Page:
A family determined to get their young daughter into the finals of a beauty pageant take a cross-country trip in their VW bus.
This dark comedy follows a dysfunctional family crossing America on a battered VW camper van so that their seven year old can compete in the beauty pageant of the title. This is a quirky little film, almost impossible to characterise. Not quite drama, not out-and-out comedy, this charming and unusually understated film manages to squeeze more honesty and understanding into an hour and a half than you'll get from a whole course of therapy. The family unit comprises an old grandfather with a coke habit (Arkin), parents with marital problems (Kinnear and Collette), a suicidal gay uncle (Carell), a Nietzsche-obsessed teen who's taken a vow of silence (Darno) and Olive, a podgy seven-year old who wants to be a beauty queen (Breslin). The extremely talented cast make the dysfunction fresh and amusing. This ensemble acting at its most effective, but the real star is Abigail Breslin as Olive, a character so fully realised that you almost forget that she's seven. An uplifting, endearing and moving film. A treat.
Ben Reynolds - Film 4 Review - 2006
Despite tackling death and dysfunction, indie comedy drama, Little Miss Sunshine radiates warmth and charm. Greg Kinnear is wonderfully woebegone as the success-obsessed patriarch leading his family cross-country in order to enter daughter Olive (Abigail Breslin), into a junior beauty pageant. The combustible mix of characters fuel a laugh-a-minute road trip. It's an assured debut for the co-directors who benefit from a sharp and sensitive script. Occaionally the comic incidents feel a little jarring and clunky, but generally the story unfolds with a winning blend of sophistication and silliness. The directors boldly satirise traditional American values without easy cynicism. More importantly, as the Hoover clan gradually get to know one another, the journey becomes fully engaging and oddly poignant. It will definitely leave you with a feel-good glow.
Stella Papamichael - BBC Movies Review - 2006
|23 (66%)||9 (26%)||1 (3%)||2 (6%)||0 (0%)|
Total Number of Responses: 35
Film Score (0-5): 4.51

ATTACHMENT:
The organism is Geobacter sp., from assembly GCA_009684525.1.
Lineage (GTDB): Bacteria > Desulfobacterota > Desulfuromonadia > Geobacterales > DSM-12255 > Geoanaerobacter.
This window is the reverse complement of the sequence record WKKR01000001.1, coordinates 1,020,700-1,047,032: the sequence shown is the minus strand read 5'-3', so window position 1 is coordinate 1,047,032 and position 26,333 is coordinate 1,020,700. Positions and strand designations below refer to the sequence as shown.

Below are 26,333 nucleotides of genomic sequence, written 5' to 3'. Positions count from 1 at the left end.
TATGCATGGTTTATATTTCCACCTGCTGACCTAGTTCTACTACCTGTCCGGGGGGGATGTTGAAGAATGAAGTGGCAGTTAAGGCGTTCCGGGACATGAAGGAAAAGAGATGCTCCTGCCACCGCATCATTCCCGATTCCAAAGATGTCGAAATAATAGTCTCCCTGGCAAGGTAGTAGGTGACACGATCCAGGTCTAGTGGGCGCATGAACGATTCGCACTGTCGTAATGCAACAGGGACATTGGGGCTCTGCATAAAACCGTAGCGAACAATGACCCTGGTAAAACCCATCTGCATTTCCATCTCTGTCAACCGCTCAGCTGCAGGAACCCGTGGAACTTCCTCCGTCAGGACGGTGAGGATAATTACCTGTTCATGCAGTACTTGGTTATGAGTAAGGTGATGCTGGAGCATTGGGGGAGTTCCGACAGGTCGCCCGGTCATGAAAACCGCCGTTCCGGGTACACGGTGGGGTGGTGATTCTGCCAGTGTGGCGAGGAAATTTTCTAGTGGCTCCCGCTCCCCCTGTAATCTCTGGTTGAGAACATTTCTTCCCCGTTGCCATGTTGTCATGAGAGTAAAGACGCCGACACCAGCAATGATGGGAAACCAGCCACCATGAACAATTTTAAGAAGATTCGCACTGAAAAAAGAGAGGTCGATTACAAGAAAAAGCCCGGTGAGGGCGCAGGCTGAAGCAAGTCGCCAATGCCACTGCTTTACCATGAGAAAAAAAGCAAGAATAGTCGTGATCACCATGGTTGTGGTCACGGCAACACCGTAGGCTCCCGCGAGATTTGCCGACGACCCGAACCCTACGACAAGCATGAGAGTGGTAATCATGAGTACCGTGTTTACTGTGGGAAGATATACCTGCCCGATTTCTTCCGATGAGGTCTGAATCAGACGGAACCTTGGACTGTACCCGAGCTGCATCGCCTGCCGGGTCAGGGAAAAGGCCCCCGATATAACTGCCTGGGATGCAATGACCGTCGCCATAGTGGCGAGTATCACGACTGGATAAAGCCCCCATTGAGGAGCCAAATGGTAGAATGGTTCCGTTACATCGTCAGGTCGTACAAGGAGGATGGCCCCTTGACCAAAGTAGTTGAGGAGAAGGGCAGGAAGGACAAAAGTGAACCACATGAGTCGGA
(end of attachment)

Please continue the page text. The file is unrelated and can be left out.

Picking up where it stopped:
The comic energy of this film and its sharp observation of character and situation appealed to many: 'an enjoyable romp', 'very funny', 'very amusing satire', 'entertainingly quirky', 'thoroughly enjoyable', 'absolutely hilarious', 'real laugh-out-loud stuff', 'fun - a real tonic'. Underneath this pervasive but penetrating sense of humour lay other matters. Some found new perspectives on American society, 'What a ghastly place the U.S. is'; 'And I thought America was screwed up when I saw Prairie Home Companion'; 'Such a clever take on American life'; 'Lots of sly digs at American society'; and 'A lovely acerbic take on American mores'. The portrayal of the dysfunctional family was the source of much comment. 'Hilarious observation of family relationships'; 'all the unhinged characters had their own inner logic'; 'All the characters are in every family'; 'I shall be more patient in future'; and 'Viva dysfunctionality. I don't know of any other film that's made me laugh and cry at the same time'. Within the wonderful dark and satirical humour some of you found a distinct message. 'The family came through crisis after crisis united'; 'The film proved what was important'; 'A great message'; 'Sad and poignant for all families'; 'Bit like a good cricket innings, painful at first but building up to a cracker'; and 'A truly great ending - anarchy rules. Did she win? If not ask for a recount'. Acting and direction were 'slick', 'effective', 'superb', 'well-paced', 'with some lovely cinematography as they were driving along', but the view of the film as 'an excellent festive choice', was not quite universal. One comment was that 'it was good fun, but the complex relationships could have been given more weight'. Another, on similar lines, was 'too much disintegration into farce'. Two disappointed members felt that it was 'just ordinary' and 'not my kind of film'.